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Korea's LIG Nex1 set to acquire U.S. firm Ghost Robotics

By Jeong Hyeon-hwan & Kim Tae-gyu, UPI News Korea
Vision 60, a four-legged unmanned ground vehicle made by Ghost Robotics, can travel up to 6.2 miles on a single charge with its sensors activated at a maximum speed of 10 feet per second. Photo courtesy of Ghost Robotics
Vision 60, a four-legged unmanned ground vehicle made by Ghost Robotics, can travel up to 6.2 miles on a single charge with its sensors activated at a maximum speed of 10 feet per second. Photo courtesy of Ghost Robotics

SEOUL, Dec. 11 (UPI) -- South Korea's defense company LIG Nex1 said in a regulatory filing it was set to acquire Ghost Robotics, a U.S. maker of unmanned quadraped vehicles.

LIG Nex1, in a partnership with a private equity firm, will pay $239 million for a 60% stake in the Philadelphia-based company, which builds four-legged robots for the U.S. military, its allies and enterprises, according to the Friday filing.

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Founded in 2015, Ghost Robotics developed the Vision 60, a midsize dog-like ground drone for use in unstructured urban and natural environments for defense and enterprise applications.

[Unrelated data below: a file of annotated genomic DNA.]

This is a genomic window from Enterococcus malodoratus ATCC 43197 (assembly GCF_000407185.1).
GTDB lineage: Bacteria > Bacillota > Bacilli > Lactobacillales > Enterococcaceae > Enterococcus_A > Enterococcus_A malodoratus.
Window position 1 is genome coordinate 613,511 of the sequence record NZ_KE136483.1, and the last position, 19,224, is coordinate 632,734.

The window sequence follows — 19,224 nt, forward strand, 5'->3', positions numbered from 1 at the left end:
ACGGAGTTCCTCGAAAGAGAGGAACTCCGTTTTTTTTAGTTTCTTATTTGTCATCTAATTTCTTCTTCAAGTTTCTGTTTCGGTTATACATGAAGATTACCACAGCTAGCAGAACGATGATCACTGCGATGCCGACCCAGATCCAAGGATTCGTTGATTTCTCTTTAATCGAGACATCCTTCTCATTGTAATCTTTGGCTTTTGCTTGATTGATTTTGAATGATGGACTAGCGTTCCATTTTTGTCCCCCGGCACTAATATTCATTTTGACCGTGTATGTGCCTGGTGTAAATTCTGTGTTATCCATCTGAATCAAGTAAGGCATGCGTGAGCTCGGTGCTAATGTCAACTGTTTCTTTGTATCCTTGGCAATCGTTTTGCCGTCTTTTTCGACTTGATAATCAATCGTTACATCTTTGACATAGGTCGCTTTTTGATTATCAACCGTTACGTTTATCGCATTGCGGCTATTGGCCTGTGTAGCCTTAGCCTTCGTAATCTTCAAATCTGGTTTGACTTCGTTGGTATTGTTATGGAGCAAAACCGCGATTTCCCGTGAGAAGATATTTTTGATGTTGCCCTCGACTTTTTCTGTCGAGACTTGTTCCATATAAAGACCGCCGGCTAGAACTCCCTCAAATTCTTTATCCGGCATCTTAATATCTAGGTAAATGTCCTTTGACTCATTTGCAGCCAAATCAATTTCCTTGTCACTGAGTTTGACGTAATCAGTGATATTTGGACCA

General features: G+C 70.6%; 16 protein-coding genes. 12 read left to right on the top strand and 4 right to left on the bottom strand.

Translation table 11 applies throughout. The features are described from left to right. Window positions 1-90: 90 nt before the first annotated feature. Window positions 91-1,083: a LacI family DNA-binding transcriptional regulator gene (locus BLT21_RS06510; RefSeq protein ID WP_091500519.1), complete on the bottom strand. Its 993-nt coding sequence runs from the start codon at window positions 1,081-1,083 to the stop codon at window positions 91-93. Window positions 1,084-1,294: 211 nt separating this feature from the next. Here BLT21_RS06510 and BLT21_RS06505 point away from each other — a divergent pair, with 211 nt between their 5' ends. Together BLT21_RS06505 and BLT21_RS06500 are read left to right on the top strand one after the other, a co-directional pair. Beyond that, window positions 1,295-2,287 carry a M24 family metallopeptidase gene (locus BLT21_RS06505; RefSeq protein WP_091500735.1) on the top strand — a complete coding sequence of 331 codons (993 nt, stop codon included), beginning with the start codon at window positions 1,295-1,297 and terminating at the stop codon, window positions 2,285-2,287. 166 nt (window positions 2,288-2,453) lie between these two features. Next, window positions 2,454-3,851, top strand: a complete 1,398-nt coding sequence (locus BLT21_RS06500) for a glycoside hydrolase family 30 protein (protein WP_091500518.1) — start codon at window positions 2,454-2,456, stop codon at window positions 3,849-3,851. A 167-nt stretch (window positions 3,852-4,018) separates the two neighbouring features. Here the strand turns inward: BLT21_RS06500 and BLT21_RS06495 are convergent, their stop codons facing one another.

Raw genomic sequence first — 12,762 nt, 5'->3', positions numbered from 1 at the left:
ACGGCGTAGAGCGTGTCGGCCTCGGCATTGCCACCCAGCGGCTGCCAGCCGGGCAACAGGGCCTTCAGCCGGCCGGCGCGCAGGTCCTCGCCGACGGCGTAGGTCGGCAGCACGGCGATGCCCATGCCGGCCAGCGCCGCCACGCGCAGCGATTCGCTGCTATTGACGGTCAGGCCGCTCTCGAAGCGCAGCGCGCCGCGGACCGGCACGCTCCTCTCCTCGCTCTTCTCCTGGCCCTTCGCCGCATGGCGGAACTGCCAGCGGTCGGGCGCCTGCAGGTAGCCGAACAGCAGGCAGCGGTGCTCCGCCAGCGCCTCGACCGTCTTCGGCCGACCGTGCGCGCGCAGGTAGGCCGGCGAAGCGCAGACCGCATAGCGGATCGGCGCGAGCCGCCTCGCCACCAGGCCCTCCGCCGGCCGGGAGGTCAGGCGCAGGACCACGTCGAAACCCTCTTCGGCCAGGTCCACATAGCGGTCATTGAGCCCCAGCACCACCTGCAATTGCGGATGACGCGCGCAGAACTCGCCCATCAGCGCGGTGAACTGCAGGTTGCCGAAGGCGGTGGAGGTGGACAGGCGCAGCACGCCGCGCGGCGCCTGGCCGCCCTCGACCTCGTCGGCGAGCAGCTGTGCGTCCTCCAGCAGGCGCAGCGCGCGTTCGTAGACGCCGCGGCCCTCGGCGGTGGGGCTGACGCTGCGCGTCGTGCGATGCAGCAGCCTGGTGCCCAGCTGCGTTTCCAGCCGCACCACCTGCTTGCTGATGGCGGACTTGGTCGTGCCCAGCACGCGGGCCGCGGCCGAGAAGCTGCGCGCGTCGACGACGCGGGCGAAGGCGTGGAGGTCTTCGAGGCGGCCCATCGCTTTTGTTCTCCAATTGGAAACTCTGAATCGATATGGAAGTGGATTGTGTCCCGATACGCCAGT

The 112-pound robot was designed to have a maximum run time of 3 hours with a payload of 22 pounds, according to Ghost Robotics.

Equipped with Nvidia's Xavier chip, the Vision 60 can travel up to 6.2 miles on a single charge with its sensors activated at a maximum speed of 10 feet per second.

Investors seem bullish about the purchase as evidenced by LIG Nex1's share price shooting up 29.92% Monday, the maximum daily increase possible on the South Korean stock exchange.

"Ghost Robotics has emerged as one of the most prominent makers of military robots. LIG Nex1 could make pre-emptive investment in technology and secure new business opportunities," Eugene Investment & Securities analyst Yang Seung-yoon said in a report.

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U.S. consultancy Coherent Market Insights expects the global military robotics market could expand from $21.11 billion last year to $34.48 billion by 2030.

In 2021, South Korean automaker Hyundai Motor invested $880 million to take an 80% stake in Boston Dynamics from Japan's SoftBank.

Boston Dynamics filed a patent-infringement lawsuit against Ghost Robotics a year ago, with the case still pending.

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